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Thriller Thursday Returns with The Iceman

Yes, it’s true. I’m bringing back Thriller Thursday, and my hope is to have at least two posts a month. This week we’re talking about one of the inspirations for my character Lucy Kendall.

Lucy is a vigilante killer of pedophiles, and her preferred method is cyanide. In the first few pages of ALL GOOD DEEDS, it’s mentioned that she’s taken this idea from Richard Kuklinksi, also known as The Iceman.

Kuklinski, according to the undercover detective who spent 18 months building a case against him, liked to carry a nasal spray bottle filled with cyanide and give his victims a spritz. When I first starting researching for ALL GOOD DEEDS, I had my doubts about this method, so I contacted the writer’s go-to forensic guy, Dr. DP Lyle. He confirmed that cyanide absorbed through the skin would definitely kill in a matter of minutes, and that many times it’s missed at autopsy unless it’s being specifically looked for. So Kuklinksi’s method worked, but his cyanide trick was just one of many. He administered it by injection, putting it on food, by aerosol spray, or with the Lucy Kendall method: spilling it on the person’s skin.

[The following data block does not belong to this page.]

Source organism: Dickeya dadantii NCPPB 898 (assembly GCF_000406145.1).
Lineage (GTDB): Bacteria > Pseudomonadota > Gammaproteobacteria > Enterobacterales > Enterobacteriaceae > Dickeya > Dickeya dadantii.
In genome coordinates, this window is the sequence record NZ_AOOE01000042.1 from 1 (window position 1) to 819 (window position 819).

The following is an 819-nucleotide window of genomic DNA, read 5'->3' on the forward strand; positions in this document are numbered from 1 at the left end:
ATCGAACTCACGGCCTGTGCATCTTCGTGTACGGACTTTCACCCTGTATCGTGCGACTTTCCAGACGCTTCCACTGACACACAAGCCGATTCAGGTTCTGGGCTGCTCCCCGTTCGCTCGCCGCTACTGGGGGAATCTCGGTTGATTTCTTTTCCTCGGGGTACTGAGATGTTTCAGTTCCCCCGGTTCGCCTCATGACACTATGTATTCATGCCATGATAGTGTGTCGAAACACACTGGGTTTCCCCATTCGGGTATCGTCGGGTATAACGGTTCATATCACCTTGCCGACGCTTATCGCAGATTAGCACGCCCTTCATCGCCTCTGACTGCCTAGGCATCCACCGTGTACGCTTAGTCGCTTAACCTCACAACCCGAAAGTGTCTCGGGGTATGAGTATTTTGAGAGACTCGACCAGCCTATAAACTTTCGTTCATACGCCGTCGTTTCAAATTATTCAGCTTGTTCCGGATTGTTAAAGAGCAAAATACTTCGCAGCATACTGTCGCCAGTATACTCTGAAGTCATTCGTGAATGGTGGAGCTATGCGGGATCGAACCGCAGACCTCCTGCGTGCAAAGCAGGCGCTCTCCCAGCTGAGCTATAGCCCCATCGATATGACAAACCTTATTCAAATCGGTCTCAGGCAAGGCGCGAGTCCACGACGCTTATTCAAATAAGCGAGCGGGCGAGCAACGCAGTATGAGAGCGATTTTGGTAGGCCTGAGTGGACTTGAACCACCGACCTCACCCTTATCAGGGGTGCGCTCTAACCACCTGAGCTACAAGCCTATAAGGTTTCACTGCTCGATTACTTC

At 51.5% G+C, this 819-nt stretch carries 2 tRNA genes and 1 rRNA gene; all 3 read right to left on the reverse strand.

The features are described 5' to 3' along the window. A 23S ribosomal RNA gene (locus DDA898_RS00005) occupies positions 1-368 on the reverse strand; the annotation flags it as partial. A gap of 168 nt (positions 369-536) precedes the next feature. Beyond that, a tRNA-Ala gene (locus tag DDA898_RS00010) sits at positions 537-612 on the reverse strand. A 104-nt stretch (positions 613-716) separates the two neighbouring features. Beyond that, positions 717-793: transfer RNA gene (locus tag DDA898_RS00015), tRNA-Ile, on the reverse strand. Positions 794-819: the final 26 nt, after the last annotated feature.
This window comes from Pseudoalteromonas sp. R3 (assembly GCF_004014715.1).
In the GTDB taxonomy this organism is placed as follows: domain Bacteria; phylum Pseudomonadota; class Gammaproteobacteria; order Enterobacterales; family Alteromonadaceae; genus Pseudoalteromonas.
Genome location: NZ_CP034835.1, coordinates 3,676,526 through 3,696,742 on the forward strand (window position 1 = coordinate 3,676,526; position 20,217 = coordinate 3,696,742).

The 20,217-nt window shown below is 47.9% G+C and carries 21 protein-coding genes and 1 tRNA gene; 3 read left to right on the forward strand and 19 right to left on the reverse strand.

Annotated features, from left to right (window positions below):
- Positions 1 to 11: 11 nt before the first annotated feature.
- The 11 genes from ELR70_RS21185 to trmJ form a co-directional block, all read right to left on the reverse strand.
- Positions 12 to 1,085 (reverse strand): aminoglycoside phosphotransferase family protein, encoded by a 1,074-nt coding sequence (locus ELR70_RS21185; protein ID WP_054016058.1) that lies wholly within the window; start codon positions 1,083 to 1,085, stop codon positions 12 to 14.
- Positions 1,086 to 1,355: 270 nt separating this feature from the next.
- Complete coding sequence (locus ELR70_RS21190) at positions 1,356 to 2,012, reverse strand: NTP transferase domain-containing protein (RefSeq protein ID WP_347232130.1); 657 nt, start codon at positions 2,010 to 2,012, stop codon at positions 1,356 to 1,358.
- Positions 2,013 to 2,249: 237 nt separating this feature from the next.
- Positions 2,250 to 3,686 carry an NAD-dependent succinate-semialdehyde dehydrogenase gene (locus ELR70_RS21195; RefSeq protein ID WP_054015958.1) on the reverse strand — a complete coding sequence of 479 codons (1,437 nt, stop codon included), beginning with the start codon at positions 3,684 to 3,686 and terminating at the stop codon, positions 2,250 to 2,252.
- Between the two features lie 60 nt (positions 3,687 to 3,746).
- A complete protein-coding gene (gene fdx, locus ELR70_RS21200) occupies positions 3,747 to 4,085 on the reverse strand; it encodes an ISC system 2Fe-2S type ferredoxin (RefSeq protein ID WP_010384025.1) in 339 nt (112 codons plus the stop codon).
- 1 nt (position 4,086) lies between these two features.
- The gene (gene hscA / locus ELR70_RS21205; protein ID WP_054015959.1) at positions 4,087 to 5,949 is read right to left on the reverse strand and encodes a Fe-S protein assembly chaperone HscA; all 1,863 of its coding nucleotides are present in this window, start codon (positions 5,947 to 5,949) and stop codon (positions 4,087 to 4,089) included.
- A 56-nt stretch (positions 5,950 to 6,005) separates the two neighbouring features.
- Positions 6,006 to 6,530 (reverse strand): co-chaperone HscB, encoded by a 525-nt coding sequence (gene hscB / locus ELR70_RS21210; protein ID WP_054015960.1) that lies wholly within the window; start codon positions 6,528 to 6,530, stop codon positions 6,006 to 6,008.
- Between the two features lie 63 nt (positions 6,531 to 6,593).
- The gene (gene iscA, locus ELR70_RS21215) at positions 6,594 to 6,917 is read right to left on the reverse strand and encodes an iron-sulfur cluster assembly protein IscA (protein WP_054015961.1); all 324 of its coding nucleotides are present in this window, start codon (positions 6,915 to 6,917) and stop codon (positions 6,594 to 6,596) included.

Enjoying his notoriety after his arrest and subsequent conviction, Kuklinksi appeared in two HBO documentaries. He also met with a number of writers, psychiatrists and criminologists. He liked to list his methods of killing: firearms; ice picks; hand grenades; crossbows; chainsaws; and a bomb attached to a  remote control car. The Iceman nickname appeared after his claim that he froze corpses to disguise time of death.

As a contract killer for Newark’s DeCavalacante crime family and NYC’s Five Families of the America Mafia, Kuklinkski claimed to have murdered between 100 and 250 men. The crime families dispute his role in any contract killings.

Kuklinksi told police he dismembered his victims, as well as burying them, placing the body in the trunk of a car and having it crushed at a junkyard, leaving bodies on park benches, and placing them in a 55 gallon drum.

Although Kuklinksi had a flair for the dramatic and claimed to have a role in killing Jimmy Hoffa–a claim with zero evidence–the undercover investigation into his activities resulted in enough evidence for him to be convicted of five murders in 1988. He received consecutive life sentences for these murders.

Kuklinksi died in March 2006 in the prison wing of St. Francis Hospital in Trenton, New Jersey. He was 70 years old.

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